Sharing a common language and customs was important to people far from the land of their birth, and the Germans, never more than a small percentage of Idaho’s population, are a good example of those who formed organizations to keep their culture alive.
This advertisement in the Idaho World of Idaho City appeared on Nov. 11, 1869: “Germans, Attention! A meeting will be held at the Idaho Brewery at 7 ½ o’clock p.m. on Saturday evening, November 13th for the purpose of organizing a German Literary Club. All Germans feeling an interest will please attend.”
When news of the outbreak of war between Prussia and France on July 19, 1870, reached Idaho City in August, the Idaho World reported, “Off for the War. Our Teutonic friend Louis Reid, of the Miners’ Brewery, caught the war fever and started a few days ago for the Fatherland to join the Prussian army. He takes with him the best wishes of his friends who hope to see him return here safe and sound when the war closes.”
However, Reid died in Mountain City, Nev., before reaching the new transcontinental Union Pacific Railroad, completed just a year earlier. It was reported that shortly before his death Reid had acted strangely and was thought to be insane.
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In August 1870, the World ran an ad for a German Relief Fund. “Subscriptions will be received in aid of the wounded soldiers, widows and orphans in Germany, at the Miners’ Brewery and the St. Charles Restaurant, or by any member of the undersigned committee.” Those listed were S.G. Rosenbaum, C.J. Bernstiel and C. Lautenschlager. In September the paper noted, “Charlie Bernstiel, a ‘true blue’ Prussian, who has been quite enthusiastic of late over the news of Prussian triumphs, dumped a little champagne into our sanctum a few days ago, which, with the assistance of a few friends, we managed to get away with.”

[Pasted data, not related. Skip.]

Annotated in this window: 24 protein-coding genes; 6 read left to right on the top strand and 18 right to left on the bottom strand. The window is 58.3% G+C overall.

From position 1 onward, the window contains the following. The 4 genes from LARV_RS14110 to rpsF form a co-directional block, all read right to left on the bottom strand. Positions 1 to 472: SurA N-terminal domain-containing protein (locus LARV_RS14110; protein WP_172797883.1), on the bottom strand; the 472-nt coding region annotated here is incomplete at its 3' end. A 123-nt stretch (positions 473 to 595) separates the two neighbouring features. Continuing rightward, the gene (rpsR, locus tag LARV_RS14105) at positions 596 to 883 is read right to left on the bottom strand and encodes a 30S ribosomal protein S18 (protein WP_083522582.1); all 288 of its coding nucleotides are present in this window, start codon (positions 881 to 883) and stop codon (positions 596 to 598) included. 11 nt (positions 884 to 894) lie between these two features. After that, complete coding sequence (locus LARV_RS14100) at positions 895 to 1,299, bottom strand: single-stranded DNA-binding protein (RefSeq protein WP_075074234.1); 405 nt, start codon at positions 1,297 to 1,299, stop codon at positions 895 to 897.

The Germans in Boise City had a “Grand blow-out” that week, and when a number of men gave speeches of celebration over German victories, brewers John Lemp and Charles Bernstiel were among them. When the Boise City stage pulled into Idaho City with its horses decorated with Prussian flags, Bernstiel, who was on board, was believed to have had a hand in it. “He is bound to find vent for his enthusiasm in some way,” said the World.
When news arrived that the war was over, “The enthusiasm of our citizens of Prussian birth and German sympathizers was demonstrated in a lively manner. Considerable champagne was indulged in, but the reliability of the news was doubted by some of our French residents and others whose sympathies were with the French. Numerous bets were made that Napoleon had not surrendered. Quite an amount of money and a quantity of jewelry was staked upon the correctness of the news.”
In September 1870, the Idaho World noted, “The Committee of the German Relief Fund informs us that they raised the sum of $370 in coin, which was immediately forwarded to the proper authorities at Berlin. This speaks well for the liberality and love of Fatherland on the part of the Germans in our city, as the sum is quite large, considering the number of Germans in our midst.”
The war ended on May 10, 1871, with an overwhelming victory for Prussia and the North German Confederation, led by Otto von Bismarck of Prussia, in what is now known as the Franco-Prussian War. French Emperor Napoleon III was captured and forced to surrender after the Battle of Sedan on Sept. 2, 1870, but other French forces continued to fight until the following May. French casualties totaled 138,871, compared to 28,208 Germans.
Bismarck dictated the terms of peace in the Hall of Mirrors at the Palace of Versailles and proclaimed the formation of a new German Empire that included the south German states of Bavaria, Wurttemberg and Baden.
Old antipathies never die, and after Germany lost World War I, the terms of peace were imposed upon it in that very same room in Versailles.
Arthur Hart writes this column on Idaho history for the Idaho Statesman each Sunday. Email email@example.com.